Just like you and me, bacteria have ‘favorite’ foods – though in the case of bacteria, 'favorite' translates to those which are energetically favorable or most accessible. Different bacteria have different preferences, based on their environments and the neighboring microbes that compete for or ... Read More
Vaccination with the anthrax capsule--a naturally occurring component of the bacterium that causes the disease--completely protected monkeys from lethal anthrax infection, according to a study published online this week in the journal VACCINE. These results indicate that anthrax capsule is a hig... Read More
By watching brightly glowing HIV-infected immune cells move within mice, researchers at the Icahn School of Medicine at Mount Sinai have shown how infected immune cells latch onto an uninfected sister cell to directly transmit newly minted viral particles. These interactions allow HIV to spread ... Read More
goggles of E.coli & Ent.aerogens .
in this pic goggles streak by using two organisms E.coli & Ent.aerogens on MacConkey's agar medium...MacConkey agar is selective as well as deferential plating medium....lactose fermenting bacteria produce pink or red color colony because of conversion of neu... Read More
This episode: Bacteria have repeatedly captured and used the tails of phages to fight each other!
(9 MB, 9.8 minutes)
From ASV 2016 at Virginia Tech, Vincent, Rich and Kathy speak with Stephen Russell about his career and his work on oncolytic virotherapy - using viruses to treat cancers.
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The TWiP trio solve the case of the Woman from Washington Heights, and reveal how helminth infection protects mice deficient in the Crohn's disease gene NOD2 from intestinal disease by inhibiting colonization with an inflammatory bacterial species.
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Things have been quiet on mBiosphere lately. We've been busy updating from ASM Microbe, covering some of the fascinating research presented there. The first Microbe meeting, which combines the former general meeting and ICAAC, was a whirlwind of poster presentations, lectures, seminars, book sig... Read More
So far in this series I’ve written a good deal about our work on Zika virus, but I have said little about the people who are doing the science.
My lab at Columbia University Medical Center is very small, consisting of three people—Amy Rosenfeld, Audrey Warren, and me. Let me tell you about ... Read More
Swab taken from the lab table top and incubated on TSA for 48 hrs, left at room temperature for 72 hrs then held at refrigerated temperature for a month. Pictured is one of the resulting fungal growths: white with no spore formation, droplets can be seen as possible result of respiration. Read More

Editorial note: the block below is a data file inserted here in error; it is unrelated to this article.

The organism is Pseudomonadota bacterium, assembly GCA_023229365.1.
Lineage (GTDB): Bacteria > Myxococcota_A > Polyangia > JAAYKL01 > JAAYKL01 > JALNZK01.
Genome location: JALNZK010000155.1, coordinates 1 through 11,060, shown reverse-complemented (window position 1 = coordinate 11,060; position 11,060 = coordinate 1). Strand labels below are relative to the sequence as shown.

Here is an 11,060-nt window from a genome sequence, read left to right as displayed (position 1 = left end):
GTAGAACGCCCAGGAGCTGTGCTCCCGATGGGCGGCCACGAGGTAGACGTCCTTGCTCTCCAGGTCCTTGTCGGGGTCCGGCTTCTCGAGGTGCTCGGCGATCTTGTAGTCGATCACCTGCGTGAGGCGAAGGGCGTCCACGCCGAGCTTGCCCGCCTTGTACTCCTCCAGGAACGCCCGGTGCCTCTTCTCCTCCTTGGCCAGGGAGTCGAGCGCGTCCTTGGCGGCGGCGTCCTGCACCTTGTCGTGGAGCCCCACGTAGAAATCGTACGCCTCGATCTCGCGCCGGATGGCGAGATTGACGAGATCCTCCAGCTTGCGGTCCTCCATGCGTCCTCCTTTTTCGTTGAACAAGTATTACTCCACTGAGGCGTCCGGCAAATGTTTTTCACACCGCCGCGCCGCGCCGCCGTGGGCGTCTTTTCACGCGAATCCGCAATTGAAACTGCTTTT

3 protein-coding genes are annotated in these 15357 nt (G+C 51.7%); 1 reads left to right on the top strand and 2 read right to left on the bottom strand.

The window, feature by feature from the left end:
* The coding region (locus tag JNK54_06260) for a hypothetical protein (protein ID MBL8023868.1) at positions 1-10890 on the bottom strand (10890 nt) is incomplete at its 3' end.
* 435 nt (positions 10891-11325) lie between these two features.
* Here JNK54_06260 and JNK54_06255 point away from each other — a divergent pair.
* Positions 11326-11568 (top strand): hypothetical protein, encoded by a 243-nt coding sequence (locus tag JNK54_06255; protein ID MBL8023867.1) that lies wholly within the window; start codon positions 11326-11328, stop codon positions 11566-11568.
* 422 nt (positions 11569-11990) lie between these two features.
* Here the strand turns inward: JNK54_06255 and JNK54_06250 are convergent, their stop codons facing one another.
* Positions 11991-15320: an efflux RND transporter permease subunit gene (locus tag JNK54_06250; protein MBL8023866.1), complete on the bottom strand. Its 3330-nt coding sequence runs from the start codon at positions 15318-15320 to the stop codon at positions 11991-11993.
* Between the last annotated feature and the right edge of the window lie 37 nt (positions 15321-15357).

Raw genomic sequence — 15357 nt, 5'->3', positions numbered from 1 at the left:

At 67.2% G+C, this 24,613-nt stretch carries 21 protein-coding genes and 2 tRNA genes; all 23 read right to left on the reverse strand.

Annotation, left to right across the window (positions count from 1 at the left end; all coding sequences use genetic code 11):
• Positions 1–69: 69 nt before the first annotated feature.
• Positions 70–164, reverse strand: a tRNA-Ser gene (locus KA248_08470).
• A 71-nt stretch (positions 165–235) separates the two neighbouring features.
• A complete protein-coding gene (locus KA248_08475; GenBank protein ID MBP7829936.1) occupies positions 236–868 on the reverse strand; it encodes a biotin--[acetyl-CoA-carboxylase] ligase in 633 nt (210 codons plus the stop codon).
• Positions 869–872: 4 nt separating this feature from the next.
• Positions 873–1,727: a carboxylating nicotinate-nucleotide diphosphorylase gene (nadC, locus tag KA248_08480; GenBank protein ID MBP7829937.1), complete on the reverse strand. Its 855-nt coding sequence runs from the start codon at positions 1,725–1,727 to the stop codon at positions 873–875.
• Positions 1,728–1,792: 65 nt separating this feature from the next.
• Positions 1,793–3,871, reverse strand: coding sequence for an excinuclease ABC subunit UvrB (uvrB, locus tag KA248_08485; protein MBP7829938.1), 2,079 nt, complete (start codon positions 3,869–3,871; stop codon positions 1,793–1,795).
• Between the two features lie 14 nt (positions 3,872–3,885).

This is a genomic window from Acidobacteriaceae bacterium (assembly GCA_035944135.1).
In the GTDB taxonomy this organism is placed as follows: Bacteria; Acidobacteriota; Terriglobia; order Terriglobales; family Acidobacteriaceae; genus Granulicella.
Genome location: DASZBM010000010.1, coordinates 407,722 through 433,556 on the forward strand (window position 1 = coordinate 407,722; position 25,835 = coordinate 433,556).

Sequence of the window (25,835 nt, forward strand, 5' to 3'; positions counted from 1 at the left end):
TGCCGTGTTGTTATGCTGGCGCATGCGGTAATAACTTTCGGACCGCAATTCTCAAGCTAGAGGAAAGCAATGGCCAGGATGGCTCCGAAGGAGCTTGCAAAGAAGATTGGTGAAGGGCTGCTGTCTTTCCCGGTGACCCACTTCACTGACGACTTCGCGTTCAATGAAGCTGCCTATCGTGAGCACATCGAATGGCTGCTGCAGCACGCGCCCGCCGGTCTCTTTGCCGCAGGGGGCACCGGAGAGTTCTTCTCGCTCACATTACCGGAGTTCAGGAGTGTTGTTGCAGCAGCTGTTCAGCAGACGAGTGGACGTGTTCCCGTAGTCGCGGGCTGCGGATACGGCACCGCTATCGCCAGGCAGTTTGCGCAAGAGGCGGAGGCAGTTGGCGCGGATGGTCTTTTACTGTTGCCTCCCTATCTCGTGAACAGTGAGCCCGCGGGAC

Out door wood railing was swabbed onto TSA and grown for 48 hrs at 37 degree's C, then allowed to grow at room temperature for 72 hrs the held at refrigerated temperature for a month. This is a close up of some of the organisms that grew. One was a brown matt color with lobate edges and rhizoi... Read More
The TWiMers get together at ASM Microbe 2016 in Boston to speak with David and Vanessa to talk about their work on regulation of bacterial virulence in the gut by bacterial adrenergic sensors, and the physiological mechanisms that make us ill and that help us recover.
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Fine pore diffusers are devices that pump air into wastewater in order to stimulate biodegradation of organic matter. Aeration of wastewater incur a large maintenance cost due to the buildup of biofilm, which is one of the biggest costs to the operation of sewage treatment plants. The biofilms ... Read More
After absorbing research on manipulation of the human microbiome, the impact of waterway and agricultural microbiomes, antibiotic resistance spread and the potential of stewardship guard against it, and potential antimicrobial therapies of the future, we have yet to cover an important research t... Read More
This episode: Viruses can cause host cells to inhibit other viruses!
(8 MB, 8.75 minutes)
Vincent and Alan speak with Erica Ollmann Saphire about her career and her work on understanding the functions of proteins of Ebolaviruses, Marburg virus, and other hemorrhagic fever viruses, at ASM Microbe 2016 in Boston, MA.
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We’ve had a whirlwind of amazing talks, poster sessions, and networking sessions so far at ASM Microbe 2016. In our previous two Dispatches from ASM Microbe, we’ve covered microbiomes, for which research ranges from extremely basic (Which microbes are present? How do we quantify them?) to clinic... Read More
Scientists like to solve puzzles! There is a sense of completeness when pieces of information fit together. To be a scientist, follow your curiosity by asking questions and recording observations. Hypothesize about why something might be the way it is and put that to the test. You never know wha... Read More
While isolating organisms growing in a water system a dark Fungal growth was noted. I love isolating fungi and staining them in a manner that produces contrast among the hyphae. This fungi is yet to be identified but through the lense of a microscope it looks comparable to a tree in the fall a... Read More
Microbiologists attending Microbe 2016, the annual meeting of the American Society for Microbiology, attempt to explain their science in 30 seconds.
This video was produced during the Lights! Camera! Science! professional development workshop with the help of the attendees.
The music Ask R... Read More